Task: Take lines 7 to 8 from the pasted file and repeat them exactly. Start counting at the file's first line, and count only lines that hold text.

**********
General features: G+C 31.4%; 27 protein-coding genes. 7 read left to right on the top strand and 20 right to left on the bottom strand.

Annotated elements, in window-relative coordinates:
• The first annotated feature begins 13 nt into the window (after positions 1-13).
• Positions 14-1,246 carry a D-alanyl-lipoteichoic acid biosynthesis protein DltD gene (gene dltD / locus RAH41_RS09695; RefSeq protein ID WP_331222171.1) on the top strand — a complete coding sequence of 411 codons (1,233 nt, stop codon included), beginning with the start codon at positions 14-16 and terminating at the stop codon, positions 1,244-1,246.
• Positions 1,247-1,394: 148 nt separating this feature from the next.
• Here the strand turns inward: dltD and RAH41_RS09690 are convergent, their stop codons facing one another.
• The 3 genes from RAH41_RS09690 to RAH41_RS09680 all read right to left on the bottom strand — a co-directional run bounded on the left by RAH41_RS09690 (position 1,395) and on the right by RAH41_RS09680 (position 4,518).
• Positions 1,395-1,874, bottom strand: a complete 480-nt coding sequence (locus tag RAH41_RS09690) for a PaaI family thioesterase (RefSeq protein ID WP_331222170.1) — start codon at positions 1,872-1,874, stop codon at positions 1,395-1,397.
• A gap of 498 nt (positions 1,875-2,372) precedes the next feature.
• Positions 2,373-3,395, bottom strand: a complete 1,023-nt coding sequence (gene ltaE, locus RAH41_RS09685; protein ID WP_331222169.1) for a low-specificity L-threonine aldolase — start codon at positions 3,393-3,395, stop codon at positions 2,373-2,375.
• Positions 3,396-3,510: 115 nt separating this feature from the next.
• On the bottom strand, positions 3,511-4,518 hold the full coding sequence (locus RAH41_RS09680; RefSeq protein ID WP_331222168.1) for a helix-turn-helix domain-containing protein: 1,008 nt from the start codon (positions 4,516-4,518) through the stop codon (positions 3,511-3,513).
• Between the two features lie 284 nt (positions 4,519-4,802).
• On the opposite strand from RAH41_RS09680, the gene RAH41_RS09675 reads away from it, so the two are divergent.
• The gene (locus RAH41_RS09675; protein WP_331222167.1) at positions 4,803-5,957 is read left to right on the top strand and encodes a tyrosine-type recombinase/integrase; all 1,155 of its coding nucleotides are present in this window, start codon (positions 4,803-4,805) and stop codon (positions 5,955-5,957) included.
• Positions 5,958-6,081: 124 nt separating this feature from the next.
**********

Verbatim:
• The 3 genes from RAH41_RS09690 to RAH41_RS09680 all read right to left on the bottom strand — a co-directional run bounded on the left by RAH41_RS09690 (position 1,395) and on the right by RAH41_RS09680 (position 4,518).
• Positions 1,395-1,874, bottom strand: a complete 480-nt coding sequence (locus tag RAH41_RS09690) for a PaaI family thioesterase (RefSeq protein ID WP_331222170.1) — start codon at positions 1,872-1,874, stop codon at positions 1,395-1,397.